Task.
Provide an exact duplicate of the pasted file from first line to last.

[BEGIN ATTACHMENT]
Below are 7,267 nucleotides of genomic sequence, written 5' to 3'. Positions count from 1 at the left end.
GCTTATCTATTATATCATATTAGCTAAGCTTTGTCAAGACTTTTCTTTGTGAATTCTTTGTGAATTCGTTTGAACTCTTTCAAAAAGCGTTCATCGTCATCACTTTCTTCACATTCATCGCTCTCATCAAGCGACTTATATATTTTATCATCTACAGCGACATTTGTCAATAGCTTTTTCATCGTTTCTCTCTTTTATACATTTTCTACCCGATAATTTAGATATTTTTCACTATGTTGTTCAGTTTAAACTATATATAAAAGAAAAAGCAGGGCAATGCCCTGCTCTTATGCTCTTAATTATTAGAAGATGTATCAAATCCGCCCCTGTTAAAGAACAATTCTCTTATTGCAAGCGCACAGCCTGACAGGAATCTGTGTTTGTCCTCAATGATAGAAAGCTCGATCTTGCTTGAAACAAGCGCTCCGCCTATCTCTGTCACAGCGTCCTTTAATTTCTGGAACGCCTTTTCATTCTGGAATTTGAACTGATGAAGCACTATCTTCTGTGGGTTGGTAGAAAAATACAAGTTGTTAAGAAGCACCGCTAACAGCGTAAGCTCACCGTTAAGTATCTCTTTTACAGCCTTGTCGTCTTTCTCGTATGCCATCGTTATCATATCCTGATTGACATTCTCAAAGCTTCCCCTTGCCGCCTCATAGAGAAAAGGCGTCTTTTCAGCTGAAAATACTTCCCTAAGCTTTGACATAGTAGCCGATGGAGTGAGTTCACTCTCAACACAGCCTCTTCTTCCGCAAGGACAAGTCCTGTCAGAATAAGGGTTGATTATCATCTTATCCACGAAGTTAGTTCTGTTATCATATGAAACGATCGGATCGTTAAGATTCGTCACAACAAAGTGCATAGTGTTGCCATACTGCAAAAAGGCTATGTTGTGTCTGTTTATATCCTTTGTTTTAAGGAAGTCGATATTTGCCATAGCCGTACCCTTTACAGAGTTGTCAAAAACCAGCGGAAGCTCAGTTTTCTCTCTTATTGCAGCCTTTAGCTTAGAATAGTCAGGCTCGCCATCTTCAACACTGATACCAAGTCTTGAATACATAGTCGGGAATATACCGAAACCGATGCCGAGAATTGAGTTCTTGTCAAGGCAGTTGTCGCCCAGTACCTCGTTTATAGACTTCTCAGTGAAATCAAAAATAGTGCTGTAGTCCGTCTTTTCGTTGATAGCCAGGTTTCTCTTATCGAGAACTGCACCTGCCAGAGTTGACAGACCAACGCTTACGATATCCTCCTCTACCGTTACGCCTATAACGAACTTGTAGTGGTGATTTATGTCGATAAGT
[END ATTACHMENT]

Below are 7,267 nucleotides of genomic sequence, written 5' to 3'. Positions count from 1 at the left end.
GCTTATCTATTATATCATATTAGCTAAGCTTTGTCAAGACTTTTCTTTGTGAATTCTTTGTGAATTCGTTTGAACTCTTTCAAAAAGCGTTCATCGTCATCACTTTCTTCACATTCATCGCTCTCATCAAGCGACTTATATATTTTATCATCTACAGCGACATTTGTCAATAGCTTTTTCATCGTTTCTCTCTTTTATACATTTTCTACCCGATAATTTAGATATTTTTCACTATGTTGTTCAGTTTAAACTATATATAAAAGAAAAAGCAGGGCAATGCCCTGCTCTTATGCTCTTAATTATTAGAAGATGTATCAAATCCGCCCCTGTTAAAGAACAATTCTCTTATTGCAAGCGCACAGCCTGACAGGAATCTGTGTTTGTCCTCAATGATAGAAAGCTCGATCTTGCTTGAAACAAGCGCTCCGCCTATCTCTGTCACAGCGTCCTTTAATTTCTGGAACGCCTTTTCATTCTGGAATTTGAACTGATGAAGCACTATCTTCTGTGGGTTGGTAGAAAAATACAAGTTGTTAAGAAGCACCGCTAACAGCGTAAGCTCACCGTTAAGTATCTCTTTTACAGCCTTGTCGTCTTTCTCGTATGCCATCGTTATCATATCCTGATTGACATTCTCAAAGCTTCCCCTTGCCGCCTCATAGAGAAAAGGCGTCTTTTCAGCTGAAAATACTTCCCTAAGCTTTGACATAGTAGCCGATGGAGTGAGTTCACTCTCAACACAGCCTCTTCTTCCGCAAGGACAAGTCCTGTCAGAATAAGGGTTGATTATCATCTTATCCACGAAGTTAGTTCTGTTATCATATGAAACGATCGGATCGTTAAGATTCGTCACAACAAAGTGCATAGTGTTGCCATACTGCAAAAAGGCTATGTTGTGTCTGTTTATATCCTTTGTTTTAAGGAAGTCGATATTTGCCATAGCCGTACCCTTTACAGAGTTGTCAAAAACCAGCGGAAGCTCAGTTTTCTCTCTTATTGCAGCCTTTAGCTTAGAATAGTCAGGCTCGCCATCTTCAACACTGATACCAAGTCTTGAATACATAGTCGGGAATATACCGAAACCGATGCCGAGAATTGAGTTCTTGTCAAGGCAGTTGTCGCCCAGTACCTCGTTTATAGACTTCTCAGTGAAATCAAAAATAGTGCTGTAGTCCGTCTTTTCGTTGATAGCCAGGTTTCTCTTATCGAGAACTGCACCTGCCAGAGTTGACAGACCAACGCTTACGATATCCTCCTCTACCGTTACGCCTATAACGAACTTGTAGTGGTGATTTATGTCGATAAGT